OK, I mean, here you have gay Robert Reed starring as Mike Brady, the all- American straight dad making extreme homophobic statements about if his sons were into dollhouses and decorating the clubhouse! I wonder what that must have been like for him! Well, I actually do know, because I read Barry Williams’ book: Growing Up Brady, I was a Teenage Greg. I learned that Robert Reed had a terrible time with the show and was always causing a stink, allegedly because the show wasn’t realistic enough for him. (i.e. the episode where Peter discovers his identical twin). But maybe Robert was really having a hard time because he was so in the closet.

But of course there are good parts about the Bradys or we wouldn’t all be so hooked ( I guess I should just speak for myself and my kids). The shows are so peaceful. There’s no crime, no violence, the kids are relatively kind to one another, they are outside playing, and there are always good life lessons being learned. So much more benign than say Disney with their horrible scary villains!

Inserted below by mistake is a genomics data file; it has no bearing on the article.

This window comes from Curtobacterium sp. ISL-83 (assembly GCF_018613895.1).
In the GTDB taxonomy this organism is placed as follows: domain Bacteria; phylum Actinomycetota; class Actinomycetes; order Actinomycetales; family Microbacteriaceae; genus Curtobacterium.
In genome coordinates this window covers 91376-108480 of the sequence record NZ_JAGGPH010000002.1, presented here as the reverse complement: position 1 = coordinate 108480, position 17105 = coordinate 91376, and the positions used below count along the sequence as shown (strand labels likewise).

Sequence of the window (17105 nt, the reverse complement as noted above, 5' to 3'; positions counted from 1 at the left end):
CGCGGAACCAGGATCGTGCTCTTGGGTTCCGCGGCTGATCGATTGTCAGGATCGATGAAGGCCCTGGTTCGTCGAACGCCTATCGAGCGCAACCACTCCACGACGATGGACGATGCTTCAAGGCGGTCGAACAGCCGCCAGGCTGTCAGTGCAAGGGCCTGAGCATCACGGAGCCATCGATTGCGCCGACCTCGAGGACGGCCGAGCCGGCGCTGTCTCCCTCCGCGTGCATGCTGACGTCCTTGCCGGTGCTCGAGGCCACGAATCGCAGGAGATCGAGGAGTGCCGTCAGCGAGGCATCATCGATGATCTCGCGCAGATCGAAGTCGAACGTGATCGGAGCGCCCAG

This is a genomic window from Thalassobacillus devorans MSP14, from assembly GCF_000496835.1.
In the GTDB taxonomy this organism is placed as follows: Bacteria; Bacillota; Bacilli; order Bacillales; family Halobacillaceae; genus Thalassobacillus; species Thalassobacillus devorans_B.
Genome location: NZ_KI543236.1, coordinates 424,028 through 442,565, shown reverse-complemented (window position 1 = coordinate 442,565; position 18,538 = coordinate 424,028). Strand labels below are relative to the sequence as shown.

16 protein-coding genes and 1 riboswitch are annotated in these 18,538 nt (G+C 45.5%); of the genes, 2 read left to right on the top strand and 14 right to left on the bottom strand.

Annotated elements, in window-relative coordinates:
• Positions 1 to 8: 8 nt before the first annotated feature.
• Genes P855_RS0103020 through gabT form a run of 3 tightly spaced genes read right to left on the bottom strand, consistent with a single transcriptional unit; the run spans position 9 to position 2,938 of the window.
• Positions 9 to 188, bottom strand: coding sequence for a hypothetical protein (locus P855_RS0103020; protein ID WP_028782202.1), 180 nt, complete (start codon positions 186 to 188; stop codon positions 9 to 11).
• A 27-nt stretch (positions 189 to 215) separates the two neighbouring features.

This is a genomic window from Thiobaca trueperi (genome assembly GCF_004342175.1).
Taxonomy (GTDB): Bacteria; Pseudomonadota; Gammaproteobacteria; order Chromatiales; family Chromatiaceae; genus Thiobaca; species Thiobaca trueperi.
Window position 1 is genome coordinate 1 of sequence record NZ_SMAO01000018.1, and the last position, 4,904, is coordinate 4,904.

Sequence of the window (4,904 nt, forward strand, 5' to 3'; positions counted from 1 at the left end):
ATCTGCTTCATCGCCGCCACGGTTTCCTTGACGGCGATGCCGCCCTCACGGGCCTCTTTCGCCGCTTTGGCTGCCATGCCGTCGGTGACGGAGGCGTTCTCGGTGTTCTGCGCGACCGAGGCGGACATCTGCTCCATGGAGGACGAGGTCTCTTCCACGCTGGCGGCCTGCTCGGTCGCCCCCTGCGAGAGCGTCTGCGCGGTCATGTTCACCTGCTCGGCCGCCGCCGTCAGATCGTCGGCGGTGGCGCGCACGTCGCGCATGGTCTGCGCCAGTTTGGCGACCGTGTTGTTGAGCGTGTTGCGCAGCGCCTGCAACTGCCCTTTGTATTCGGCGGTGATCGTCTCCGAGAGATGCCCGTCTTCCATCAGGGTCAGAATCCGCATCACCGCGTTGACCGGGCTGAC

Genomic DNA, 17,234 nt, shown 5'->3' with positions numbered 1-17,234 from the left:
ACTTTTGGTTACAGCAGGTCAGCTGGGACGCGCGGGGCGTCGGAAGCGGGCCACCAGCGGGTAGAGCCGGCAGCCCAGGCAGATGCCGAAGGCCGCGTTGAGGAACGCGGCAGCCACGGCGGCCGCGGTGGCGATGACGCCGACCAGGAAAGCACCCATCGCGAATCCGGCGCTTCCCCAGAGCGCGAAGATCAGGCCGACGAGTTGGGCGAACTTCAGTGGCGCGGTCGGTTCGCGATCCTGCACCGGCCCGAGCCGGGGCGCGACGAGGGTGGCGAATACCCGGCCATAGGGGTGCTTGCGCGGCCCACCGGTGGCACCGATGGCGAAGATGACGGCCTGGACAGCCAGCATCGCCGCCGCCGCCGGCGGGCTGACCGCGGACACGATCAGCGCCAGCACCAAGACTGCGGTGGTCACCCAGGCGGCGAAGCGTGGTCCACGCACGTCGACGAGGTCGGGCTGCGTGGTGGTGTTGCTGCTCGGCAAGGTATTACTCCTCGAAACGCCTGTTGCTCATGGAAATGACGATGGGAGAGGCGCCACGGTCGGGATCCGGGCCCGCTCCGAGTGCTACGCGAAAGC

So I think I have found a way to travel the road of moderation. I view the Brady Bunch episodes with my kids (oh twist my arm). Without fail, we have a lively discussion after each episode about things we noticed. My kids know I want them to notice the gender stereotyping examples so they sniff out all examples like hound dogs… and the examples are limitless. Each scene is rich with gender stereotyping. But the show is so rich with fodder for so many other areas to discuss: we also talk about how all friends mentioned in the show are white, and how they all have mommies and daddies. We talk about how the kids never talk about their biological parents who have died. We notice the food choices the Brady kids make and what they are offered by Alice for meals (almost entirely consisting of red meat, milk, wheat products, and sugar). We observe how they spend their free time without any computers and cell phones around.